|Fig. 1, Edith restored, with a kneaded rubber eraser recommended|
|Fig. 2, Darning used to repair moth holes for a play doll|
|Fig. 3, fabric used to repair the nose of a collector doll|
In this particular post, I am showing a Rothschild Edith the Lonely Doll from 1985. I restored this doll as a play doll for my daughter. This doll came to me reeking so strongly of cigarettes, mildew, and mothballs that I had an allergy attack while unpacking the box! She also had extensive moth damage, had moth larvae casings in her hair and clothes, and was extremely grimy.
The first thing I did was carefully remove her clothes. You should evaluate the clothing to see how fragile it is. If it seems strong, then you can machine wash it with regular detergent and color safe bleach, use stain remover spray, in a delicate cycle and cold water. Then let it air dry. If it seems fragile, wash the clothing by hand in water and Woolite, dish soap, or a very small amount of bleach. If using bleach, test first on the inside of the hem or other non-visible spot with a Q-tip dipped in the bleach water. Rinse and air-dry.
While the clothing dries, take a paper towel or soft, colorfast rag dipped in water mixed with dish soap or Woolite and gently rub the doll's body and limbs to remove surface dirt. DO NOT rub the face with water. If cleaning a silk doll, such as the one shown in the third photo, test the water on the bottom of the foot or other invisible spot to make sure the silk does not get water-marked.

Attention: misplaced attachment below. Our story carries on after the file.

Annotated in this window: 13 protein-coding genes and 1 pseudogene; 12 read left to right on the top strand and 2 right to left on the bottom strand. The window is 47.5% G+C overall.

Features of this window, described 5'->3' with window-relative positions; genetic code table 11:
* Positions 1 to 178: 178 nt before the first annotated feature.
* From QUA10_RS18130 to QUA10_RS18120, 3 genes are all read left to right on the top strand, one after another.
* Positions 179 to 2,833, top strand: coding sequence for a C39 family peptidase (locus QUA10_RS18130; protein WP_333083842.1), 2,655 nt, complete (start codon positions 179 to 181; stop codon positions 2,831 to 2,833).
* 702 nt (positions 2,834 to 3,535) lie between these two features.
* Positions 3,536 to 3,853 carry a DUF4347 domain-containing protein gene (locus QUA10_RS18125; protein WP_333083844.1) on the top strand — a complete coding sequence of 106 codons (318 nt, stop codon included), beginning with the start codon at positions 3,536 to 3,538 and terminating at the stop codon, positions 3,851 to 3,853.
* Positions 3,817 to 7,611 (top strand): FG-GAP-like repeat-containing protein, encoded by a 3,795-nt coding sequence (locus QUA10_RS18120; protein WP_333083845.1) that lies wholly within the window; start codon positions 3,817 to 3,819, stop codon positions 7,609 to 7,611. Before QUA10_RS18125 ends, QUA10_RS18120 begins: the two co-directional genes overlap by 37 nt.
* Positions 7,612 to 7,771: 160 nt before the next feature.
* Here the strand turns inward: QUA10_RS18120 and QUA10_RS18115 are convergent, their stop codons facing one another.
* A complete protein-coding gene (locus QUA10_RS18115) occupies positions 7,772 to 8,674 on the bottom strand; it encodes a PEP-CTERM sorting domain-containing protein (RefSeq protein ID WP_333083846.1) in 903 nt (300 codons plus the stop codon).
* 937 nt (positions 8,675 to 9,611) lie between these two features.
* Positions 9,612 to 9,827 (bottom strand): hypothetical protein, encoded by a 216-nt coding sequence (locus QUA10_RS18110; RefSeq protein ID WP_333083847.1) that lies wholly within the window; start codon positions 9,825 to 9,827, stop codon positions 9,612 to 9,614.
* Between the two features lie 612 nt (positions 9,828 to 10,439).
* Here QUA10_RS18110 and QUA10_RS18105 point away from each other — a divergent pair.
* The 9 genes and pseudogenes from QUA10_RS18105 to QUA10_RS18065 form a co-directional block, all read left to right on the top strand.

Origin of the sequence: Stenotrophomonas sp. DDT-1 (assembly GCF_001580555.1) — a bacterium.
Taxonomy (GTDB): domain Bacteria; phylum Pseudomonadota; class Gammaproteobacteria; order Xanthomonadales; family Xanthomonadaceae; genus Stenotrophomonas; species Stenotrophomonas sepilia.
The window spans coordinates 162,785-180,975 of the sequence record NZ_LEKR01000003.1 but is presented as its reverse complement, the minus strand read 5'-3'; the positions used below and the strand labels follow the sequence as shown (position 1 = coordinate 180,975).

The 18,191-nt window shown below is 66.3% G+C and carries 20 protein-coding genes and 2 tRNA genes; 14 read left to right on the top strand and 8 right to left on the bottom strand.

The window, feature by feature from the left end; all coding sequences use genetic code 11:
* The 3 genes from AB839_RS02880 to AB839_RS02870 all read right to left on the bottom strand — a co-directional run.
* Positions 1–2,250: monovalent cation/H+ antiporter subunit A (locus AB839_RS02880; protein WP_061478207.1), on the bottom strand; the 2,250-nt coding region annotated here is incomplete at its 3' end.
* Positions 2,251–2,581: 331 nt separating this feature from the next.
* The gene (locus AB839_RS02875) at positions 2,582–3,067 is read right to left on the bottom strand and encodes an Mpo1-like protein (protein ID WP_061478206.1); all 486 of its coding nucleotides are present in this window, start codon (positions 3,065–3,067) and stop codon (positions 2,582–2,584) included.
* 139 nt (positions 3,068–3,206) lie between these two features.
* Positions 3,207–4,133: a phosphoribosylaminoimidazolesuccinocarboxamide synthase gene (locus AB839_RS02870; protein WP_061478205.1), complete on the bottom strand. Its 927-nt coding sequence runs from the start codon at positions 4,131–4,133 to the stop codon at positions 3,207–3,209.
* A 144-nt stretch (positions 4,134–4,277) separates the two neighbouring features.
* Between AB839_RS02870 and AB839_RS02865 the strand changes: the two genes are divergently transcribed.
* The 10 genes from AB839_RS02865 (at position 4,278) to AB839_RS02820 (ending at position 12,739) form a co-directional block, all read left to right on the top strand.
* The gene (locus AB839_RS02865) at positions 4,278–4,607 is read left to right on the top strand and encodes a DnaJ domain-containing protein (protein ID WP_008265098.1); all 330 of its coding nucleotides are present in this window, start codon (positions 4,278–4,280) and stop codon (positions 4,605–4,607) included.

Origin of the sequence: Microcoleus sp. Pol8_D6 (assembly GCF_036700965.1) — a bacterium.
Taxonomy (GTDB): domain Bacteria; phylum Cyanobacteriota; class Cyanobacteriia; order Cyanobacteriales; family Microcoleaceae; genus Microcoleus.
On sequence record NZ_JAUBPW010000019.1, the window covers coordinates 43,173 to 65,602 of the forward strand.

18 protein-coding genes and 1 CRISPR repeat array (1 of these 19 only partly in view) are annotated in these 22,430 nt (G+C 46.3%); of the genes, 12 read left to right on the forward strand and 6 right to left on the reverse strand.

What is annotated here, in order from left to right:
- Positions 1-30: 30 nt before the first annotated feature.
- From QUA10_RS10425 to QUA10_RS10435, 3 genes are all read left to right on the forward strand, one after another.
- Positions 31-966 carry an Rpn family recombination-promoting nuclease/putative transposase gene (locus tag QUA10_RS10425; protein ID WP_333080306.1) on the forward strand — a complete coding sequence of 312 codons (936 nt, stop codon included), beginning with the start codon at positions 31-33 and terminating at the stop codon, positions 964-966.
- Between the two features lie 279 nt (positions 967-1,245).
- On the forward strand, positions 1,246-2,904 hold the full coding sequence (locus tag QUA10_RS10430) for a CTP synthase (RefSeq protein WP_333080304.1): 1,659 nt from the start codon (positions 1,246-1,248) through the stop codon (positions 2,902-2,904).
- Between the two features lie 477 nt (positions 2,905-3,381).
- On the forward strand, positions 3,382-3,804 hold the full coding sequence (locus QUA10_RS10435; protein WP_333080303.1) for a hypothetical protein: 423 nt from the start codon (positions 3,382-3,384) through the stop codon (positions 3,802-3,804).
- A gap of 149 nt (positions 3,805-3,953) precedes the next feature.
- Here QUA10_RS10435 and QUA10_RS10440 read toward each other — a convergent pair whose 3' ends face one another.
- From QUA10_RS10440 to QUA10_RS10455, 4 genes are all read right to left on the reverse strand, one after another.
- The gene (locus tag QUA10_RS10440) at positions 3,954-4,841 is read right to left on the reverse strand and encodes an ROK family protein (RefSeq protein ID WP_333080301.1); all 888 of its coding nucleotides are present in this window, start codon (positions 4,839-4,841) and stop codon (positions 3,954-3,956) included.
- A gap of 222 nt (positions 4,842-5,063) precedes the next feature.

To clean the face and continue to clean the body, use artist's erasers. I prefer the kneaded rubber type (shown in Edith's hand, Fig. 1) or the amber gum erasers. Do not use a colored eraser. Rub any spots VERY gently with the erasers. You may have to erase several times. Just be very careful not to tear any fragile cloth. When the face is clean, continue on to the body.
To wash the doll's hair, use liquid fabric softener as shampoo for mohair wigs or regular shampoo for human hair. Be VERY careful not to wet the face or head. You may need to brush out the hair before washing. For mohair, use a bamboo skewer or toothpick as you would a hair pick, gently detangling the hair. Mohair will get matted over time and this will get the mats out. For human and synthetic wigs use a wire wig brush.You will see some hair loss, so brush sparingly. While the hair is still damp you can set it on foam rollers, home perm rollers, or for very tiny dolls, pipe cleaners cut into rag rollers. (That is how I curled Evangeline's hair in the post Restoring Evangeline).
To remove tough odors not destroyed by cleaning, place the doll in a plastic bag filled with very strongly scented dryer sheets. Seal the bag and leave until the smell is gone. Only use Febreeze as a last resort, as it breaks down the fabric.
When the doll is clean and dry you can address holes or moth damage. In Fig. 2, I show how I darned Edith's large holes with matching embroidery floss. This method is recommended for a play doll, not a display or collector doll. I darned the holes so no stuffing would escape during play. I just left the small holes or partial holes. Because the doll is felt, the holes won't fray further. If restoring a cloth doll you may want to treat any small holes with Fray Check so they won't get bigger. Fig. 3 shows the type of repair for a collector doll, such as this 1920s Gre-Poir sik doll. You want to leave the doll as original as possible. This doll was restored by Virginia Gigure, who simply found a matching piece of fabric and inserted it into the hole in the nose. Because she didn't alter the doll, the fabric can be removed later if a die-hard collector wants the doll all original.
I hope this is a helpful article! As you can see, my restoration of Edith turned out beautifully, and she has provided my daughter with many hours of play. As always, check my eBay and Blujay stores to purchase many of the dolls features in this blog. Good luck in your own restorations!